And this gets back to the notion that Stormdancer has no emotional center. Not because Kristoff doesn’t want it to have one, but because he invests no time in actually developing it. He wants his reader to believe that his world holds women as second class citizens and yet Yukiko never once feels the sting of it. Kristoff tells me she would, but she’s able to live her life almost entirely as she would in a progressive culture. Likewise, moments of betrayal and death, or success and vidication, should bring with them corresponding emotions. Instead, Stormdancer is so focused on the (extremely) heavy handed application of steampunk cum industrial revolution demonizing that it can’t see the forest for the trees (because they’ve all been cut down!).

What it comes down to is that Stormdancer perhaps more than any novel I’ve read this year, or since I’ve started reviewing fiction, makes an almost conscious effort to check every box on the list of things that are “tired” in genre fiction. For example,

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Standard Fantasy:

Young Protagonist Coming of Age

Lost/Dead/Unstable Parents

Bonding With Magical Creature

Unnecessarily Cruel Ruler

Betrayal From One Closest

Loyalty From Unexpected Places

Rebellion and Sacrifice


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I’m going to leave it there in an effort to not spoil anything specific. I admit that even in light of this review, and the dozens of others beyond the two mentioned at the start, many will want to read Stormdancer. It’s a gorgeous cover from a hugely reputable publisher. Kristoff seems by all accounts to be a funny, likable guy, who has occasionally stepped in it with flippancy. Just as I don’t begrudge a rubbernecker slowing down on the highway as they pass a five car pile-up, nor do I begrudge my fellow readers to read this novel to form their own opinion.

Nevertheless, I want everyone to keep in mind that if Stormdancer were a self-published novel the community writ large would be crucifying it for lazy storytelling, sloppy world building, and woeful cultural misappropriation. Let’s not give something a pass just because it’s got Patrick Rothfuss’s name on the cover and Thomas Dunne Books on the spine.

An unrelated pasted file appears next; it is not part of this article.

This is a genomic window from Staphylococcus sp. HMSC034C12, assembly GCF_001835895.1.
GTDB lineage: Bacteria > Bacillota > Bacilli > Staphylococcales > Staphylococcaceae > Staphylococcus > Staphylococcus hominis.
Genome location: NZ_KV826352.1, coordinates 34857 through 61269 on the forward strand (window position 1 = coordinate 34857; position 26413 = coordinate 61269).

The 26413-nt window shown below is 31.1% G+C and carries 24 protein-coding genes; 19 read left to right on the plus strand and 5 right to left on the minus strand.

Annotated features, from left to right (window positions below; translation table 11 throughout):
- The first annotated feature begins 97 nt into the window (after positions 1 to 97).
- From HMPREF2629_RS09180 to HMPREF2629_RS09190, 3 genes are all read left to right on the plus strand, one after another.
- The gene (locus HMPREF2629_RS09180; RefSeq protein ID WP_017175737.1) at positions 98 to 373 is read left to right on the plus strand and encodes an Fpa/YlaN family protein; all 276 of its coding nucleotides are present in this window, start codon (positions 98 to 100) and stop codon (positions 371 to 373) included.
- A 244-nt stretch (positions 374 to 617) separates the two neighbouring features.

Justin Landon

Justin Landon is the Overlord of Staffer's Book Review. When he's not writing things of dubious value to the world, he's at the gym or being a dad. You can follow him on a multitude of social media, which is strongly suggested lest you miss out on vital information that could someday save your life.

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  • Kathryn September 24, 2012 at 4:41 pm

    You’re not the first to criticise this book. It got a really big marketing push, some lovely covers – but it flopped a bit.

    The inclusion of occasional Japanese strikes me as bizarre, because I would assume full translation would occur with dialogue. So whilst they’re technically speaking Japanese/French/Galactic Basic, it’s translated into English. So “Hai” would become “Yes”, assuming the tiny Japanese I knew hasn’t leaked out of my ears. If someone doesn’t have a grasp of Japanese, they won’t understand what these terms mean or have any context for them – so they won’t know a -san suffix is affectionate (right? I forget).

    Glad I didn’t pre-order this, truth be told. If I want Asian-inspired fantasy, then I’ve got Malinda Lo’s Huntress, and I don’t need anything else.

    • Justin Landon September 24, 2012 at 4:44 pm

      Hai REALLY means, I understand. It actually doesn’t mean yes, although it can mean yes at times. The first review I link goes into detail on it. It also goes into detail on the English/Japenese trick you mention. Particularly when Kristoff occasionally describes syllables in his prose that doesn’t match up to Japanese syllables. It’s nitpicking to some degree, but also lazy.

      I didn’t care for the same trick when Brad Beaulieu did it with Russian in his books, although he handled it far better than Kristoff (seemingly).

      • Kathryn September 24, 2012 at 5:14 pm

        Ah, fair enough. Been a long time since I even had a fringe interest in manga/anime so I forgot stuff.

  • Becky LeJeune September 24, 2012 at 4:57 pm

    Well that blows. I was really looking forward to this one.

  • Herb September 24, 2012 at 5:33 pm

    Re: “cultural misappropriation,” as someone with English, Scottish, and Irish heritage, I have this to say: Welcome to the club.